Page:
UK

‘Soaps are collapsing’ – screenwriter on last day of filming Doctors

The end of the series has been called ‘disastrous’ for emerging talent.

Kia Pegg and Rahul Arya in a recent Doctors episode (BBC Studios)
Doctors cast Kia Pegg and Rahul Arya in a recent Doctors episode (BBC Studios) (Grab/BBC Studios)

A screenwriter has warned that TV soaps are “collapsing” as he marked the last day of filming Doctors.

The BBC soap will come to an end on screen later this year after the corporation axed the show due to “super inflation in drama production”.

Set in a Midlands GP practice, the show – launched in 2000 – has seen Game Of Thrones star Emilia Clarke, This Morning’s Alison Hammond, Ruthie Henshall, Fantastic Beasts film series actor Eddie Redmayne and Sheridan Smith all make appearances.

Emilia Clarke is among several global stars to have appeared in Doctors
Emilia Clarke Emilia Clarke is among several global stars to have appeared in Doctors (Ian West/PA)

In a series of posts on X, formerly Twitter, on Friday, Philip Ralph explained as a 19-year writer on the show he was “personally impacted” by the “disastrous decision” to cancel the soap.

He said in its 24-year history, Doctors has given “opportunity and experience” to budding actors, writers and production staff.

“Over 600 guest actors every year likewise got the chance to work, be seen, renew their faith in their abilities, and keep going,” he added.

“A writing team of up to 60 writers crafted original, bonkers, moving, real (and often surreal!) stories based around the lives of our regulars.”

He also said that “there is nowhere in the industry” for TV workers to find the experience to get into the industry.

“The TV industry is contracting,” Ralph, who also worked on Holby City which was axed in 2021, said. “Production across the board is way down.

“(Union) Bectu recently surveyed its members and found 68% of them are currently out of work. Doctors was a much-needed ‘finger in the dam’ of this terrible situation. And now it’s gone with nothing to replace it.

“Without opportunity and experience, the TV industry is simply not a sustainable profession. Now you might well point me towards a million schemes and opportunities for new writers, producers, and crews to gain early career experience..

“But if there is no work available for them beyond that, and even experienced creatives are unable to find work, then you simply do not have a viable industry.”

He said this “excludes those from less well-off and more diverse backgrounds” as they will not be able to make the same sacrifices while waiting for work.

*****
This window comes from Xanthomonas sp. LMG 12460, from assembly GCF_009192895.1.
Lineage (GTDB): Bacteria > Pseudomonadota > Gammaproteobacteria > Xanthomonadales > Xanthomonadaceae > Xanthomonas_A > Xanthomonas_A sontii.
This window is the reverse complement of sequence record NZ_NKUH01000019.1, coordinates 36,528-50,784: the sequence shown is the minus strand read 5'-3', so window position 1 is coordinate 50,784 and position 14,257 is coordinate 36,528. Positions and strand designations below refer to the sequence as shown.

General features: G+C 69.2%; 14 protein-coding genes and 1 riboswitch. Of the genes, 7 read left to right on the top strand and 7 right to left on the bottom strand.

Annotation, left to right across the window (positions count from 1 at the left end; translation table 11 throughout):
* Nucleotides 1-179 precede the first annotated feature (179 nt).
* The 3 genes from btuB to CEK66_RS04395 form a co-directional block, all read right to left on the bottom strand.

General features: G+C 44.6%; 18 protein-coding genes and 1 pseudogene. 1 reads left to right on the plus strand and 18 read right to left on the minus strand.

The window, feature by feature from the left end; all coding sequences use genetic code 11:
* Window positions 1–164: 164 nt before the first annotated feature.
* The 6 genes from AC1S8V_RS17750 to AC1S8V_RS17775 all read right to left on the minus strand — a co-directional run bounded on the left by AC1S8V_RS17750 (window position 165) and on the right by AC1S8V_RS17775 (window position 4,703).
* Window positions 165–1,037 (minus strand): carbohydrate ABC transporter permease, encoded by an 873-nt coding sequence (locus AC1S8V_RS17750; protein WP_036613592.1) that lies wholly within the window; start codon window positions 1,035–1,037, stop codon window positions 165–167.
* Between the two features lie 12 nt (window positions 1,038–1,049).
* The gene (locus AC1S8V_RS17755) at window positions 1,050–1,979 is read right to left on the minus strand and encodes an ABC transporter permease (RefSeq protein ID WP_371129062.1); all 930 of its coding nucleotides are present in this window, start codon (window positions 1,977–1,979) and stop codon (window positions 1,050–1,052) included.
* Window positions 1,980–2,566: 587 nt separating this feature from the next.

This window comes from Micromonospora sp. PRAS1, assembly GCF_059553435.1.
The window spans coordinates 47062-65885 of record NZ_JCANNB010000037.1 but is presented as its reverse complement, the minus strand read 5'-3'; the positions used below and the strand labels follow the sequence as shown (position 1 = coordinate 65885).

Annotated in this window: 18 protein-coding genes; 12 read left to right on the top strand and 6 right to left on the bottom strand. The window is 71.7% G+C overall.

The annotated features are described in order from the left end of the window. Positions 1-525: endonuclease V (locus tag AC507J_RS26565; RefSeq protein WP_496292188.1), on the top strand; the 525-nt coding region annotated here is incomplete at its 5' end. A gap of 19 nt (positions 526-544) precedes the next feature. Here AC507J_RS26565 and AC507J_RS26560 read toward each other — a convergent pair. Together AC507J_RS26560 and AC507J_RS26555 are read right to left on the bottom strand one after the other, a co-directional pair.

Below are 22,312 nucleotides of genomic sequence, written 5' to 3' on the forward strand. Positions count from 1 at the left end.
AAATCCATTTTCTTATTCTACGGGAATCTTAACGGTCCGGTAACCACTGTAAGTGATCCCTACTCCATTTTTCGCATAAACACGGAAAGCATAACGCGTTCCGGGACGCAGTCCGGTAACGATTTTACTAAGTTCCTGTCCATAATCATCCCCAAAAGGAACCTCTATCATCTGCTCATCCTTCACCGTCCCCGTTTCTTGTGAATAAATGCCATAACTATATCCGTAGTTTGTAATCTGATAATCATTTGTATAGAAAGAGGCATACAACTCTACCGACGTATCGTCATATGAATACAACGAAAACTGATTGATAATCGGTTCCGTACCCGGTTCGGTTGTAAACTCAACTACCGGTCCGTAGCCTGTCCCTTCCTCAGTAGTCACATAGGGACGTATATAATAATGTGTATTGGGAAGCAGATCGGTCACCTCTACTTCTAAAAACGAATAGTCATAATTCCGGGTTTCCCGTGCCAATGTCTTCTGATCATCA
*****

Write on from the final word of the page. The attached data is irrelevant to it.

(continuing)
“The soaps are collapsing,” Mr Ralph added. “Mid scale drama is contracting. This leaves just the high profile writers and creatives succeeding, and everyone else scrabbling around for scraps, hoping to somehow ‘win the lottery’ and get onto an existing show or…– even more miraculous in the current climate – get their own original series idea commissioned.

“There’s no ‘career ladder’ left. There’s incredible good fortune – or there’s nothing. And that’s no way to build and grow a sustainable industry.”

He added that outside of the impact on the industry and staff it is also “disastrous for the tone of public discourse” as he claimed the soap is a positive show compared to other dramas.

“Don’t get me wrong – no TV show has the right to continue to exist if ratings fall or tastes change,” he also said.

“But Doctors was a success. Its ratings were high. Its audience was loyal. It cost next to nothing, and the benefits of making it clearly far outweighed the expense.”

Ralph claimed the real reason was due to the BBC’s budget being squeezed due to the corporation’s licence fee being frozen in recent years.

“I believe every crisis is an opportunity,” he also said.

“Times of change are times of renewal. Every storyteller knows that endings are just beginnings in disguise.”

Announcing the decision to end Doctors, which will see its final episode airing in December 2024, the BBC also cited “further investment” to refurbish the Birmingham filming site.

The BBC licence fee is set to rise in April, to £169.50 a year in line with September’s (Consumer price index) CPI, a way of calculating inflation at a lower rate than previously used.

The corporation previously said this would “require further changes on top of the major savings that we are already delivering”.